Materiality of Devotion and Piety: The Middle Ages and Beyond
"The hooly blisful martyr for to seke," is the alleged goal for the pilgrimage that structures Geoffrey Chaucer's Canterbury Tales. What remains under-discussed is the actual goal of the Canterbury pilgrimage, or any other medieval pilgrimage: the pilgrims seek not "the hooly blissful martyr" himself, but things related to him—hair shirt, body parts, or any other object related to the saint and available for view. Devotion in the Middle Ages (Christian and non-Christian) took a tangible, material form that was considered equally important as the saints, deity, or feelings of devotion itself. Such material manifestations of devotion continued to evolve throughout the Middle Ages and beyond. This conference calls for papers that discuss such tangible signs of devotion and their significance in literature, art, architecture, and other forms of expression from the Middle Ages and onwards. Possible themes include, but are not limited to:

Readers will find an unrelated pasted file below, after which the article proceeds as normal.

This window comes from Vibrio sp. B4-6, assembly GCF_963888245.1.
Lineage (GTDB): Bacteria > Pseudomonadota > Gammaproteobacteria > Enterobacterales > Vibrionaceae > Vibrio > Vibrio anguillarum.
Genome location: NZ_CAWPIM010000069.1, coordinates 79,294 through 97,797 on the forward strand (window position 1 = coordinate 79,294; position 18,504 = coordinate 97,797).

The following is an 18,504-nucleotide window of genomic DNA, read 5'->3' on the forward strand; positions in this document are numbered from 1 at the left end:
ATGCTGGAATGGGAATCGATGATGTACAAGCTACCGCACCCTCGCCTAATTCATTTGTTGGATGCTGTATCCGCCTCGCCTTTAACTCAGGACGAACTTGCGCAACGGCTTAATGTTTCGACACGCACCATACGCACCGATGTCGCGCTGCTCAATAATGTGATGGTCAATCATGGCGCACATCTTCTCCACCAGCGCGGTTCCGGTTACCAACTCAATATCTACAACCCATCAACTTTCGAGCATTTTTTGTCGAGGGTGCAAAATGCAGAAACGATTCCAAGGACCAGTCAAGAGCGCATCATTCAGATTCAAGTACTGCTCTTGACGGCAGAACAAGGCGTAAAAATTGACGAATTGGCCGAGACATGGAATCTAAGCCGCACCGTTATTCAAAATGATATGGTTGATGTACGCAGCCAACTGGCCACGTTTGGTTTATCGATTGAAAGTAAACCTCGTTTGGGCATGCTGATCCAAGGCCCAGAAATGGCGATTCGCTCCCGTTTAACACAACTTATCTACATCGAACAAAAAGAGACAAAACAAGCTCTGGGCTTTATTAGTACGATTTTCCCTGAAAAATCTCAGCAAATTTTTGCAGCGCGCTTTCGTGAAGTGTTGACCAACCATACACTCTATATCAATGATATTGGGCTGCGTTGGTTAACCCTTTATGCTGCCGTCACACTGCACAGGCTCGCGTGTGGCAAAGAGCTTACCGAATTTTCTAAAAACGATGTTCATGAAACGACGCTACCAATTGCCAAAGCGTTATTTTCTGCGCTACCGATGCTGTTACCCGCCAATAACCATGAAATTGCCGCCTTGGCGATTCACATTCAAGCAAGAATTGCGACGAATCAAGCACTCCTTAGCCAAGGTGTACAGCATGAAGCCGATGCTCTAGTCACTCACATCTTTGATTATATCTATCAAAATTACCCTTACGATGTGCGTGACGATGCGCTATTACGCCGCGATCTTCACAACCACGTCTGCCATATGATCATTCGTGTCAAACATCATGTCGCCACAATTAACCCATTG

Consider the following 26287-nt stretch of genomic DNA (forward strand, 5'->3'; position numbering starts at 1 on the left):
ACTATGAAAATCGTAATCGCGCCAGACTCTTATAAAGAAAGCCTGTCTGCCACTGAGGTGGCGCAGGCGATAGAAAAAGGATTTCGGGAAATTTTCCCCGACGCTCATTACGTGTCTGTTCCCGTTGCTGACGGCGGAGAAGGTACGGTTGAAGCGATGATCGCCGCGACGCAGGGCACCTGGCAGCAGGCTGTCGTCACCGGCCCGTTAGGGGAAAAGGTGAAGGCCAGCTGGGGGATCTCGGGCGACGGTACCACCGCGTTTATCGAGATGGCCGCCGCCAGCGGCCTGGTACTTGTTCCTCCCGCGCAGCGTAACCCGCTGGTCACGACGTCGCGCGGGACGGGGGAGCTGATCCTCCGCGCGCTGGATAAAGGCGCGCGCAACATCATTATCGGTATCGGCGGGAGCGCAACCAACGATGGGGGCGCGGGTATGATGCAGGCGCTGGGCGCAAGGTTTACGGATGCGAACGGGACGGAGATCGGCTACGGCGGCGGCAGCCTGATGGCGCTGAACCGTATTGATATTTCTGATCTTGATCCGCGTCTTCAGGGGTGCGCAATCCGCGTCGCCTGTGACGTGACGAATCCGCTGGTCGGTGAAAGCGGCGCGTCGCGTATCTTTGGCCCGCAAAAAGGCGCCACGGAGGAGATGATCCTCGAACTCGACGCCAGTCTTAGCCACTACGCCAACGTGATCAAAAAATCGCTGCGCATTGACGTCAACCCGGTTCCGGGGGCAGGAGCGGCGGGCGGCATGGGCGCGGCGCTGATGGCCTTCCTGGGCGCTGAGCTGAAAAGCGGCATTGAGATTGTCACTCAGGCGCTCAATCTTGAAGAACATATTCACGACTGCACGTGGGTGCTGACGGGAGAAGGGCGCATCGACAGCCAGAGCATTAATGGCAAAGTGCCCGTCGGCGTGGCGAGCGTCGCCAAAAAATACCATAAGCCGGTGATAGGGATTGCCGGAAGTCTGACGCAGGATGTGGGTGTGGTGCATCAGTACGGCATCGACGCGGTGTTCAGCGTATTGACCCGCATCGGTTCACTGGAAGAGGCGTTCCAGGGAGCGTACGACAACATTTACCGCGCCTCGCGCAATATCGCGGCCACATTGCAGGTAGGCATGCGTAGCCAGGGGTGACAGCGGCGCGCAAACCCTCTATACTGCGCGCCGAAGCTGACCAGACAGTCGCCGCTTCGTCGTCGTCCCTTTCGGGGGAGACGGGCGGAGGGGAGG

Depictions of devotional objects in literature
Religious books: prayer books, printed Bibles, etc..
Text and art that represent materials of devotion, their uses, or methods of creation
Marginalia, illuminations, woodcuts, scribal and printing practices
Tools of mortification, such as scourges and hair shirts
Relics and reliquaries
Jewelry, such as rosaries and crucifixes; clothing and textiles, such as tapestry, vestments and cassocks, tzitzit, tallit, and tefillin
Comparative examinations of the development of devotional objects through time and across cultures
Secular and lay use of religious materials
Destruction of devotional materials
Please submit a proposal of no longer than 200 words to Hwanhee Park (email@example.com) by October 25, 2012.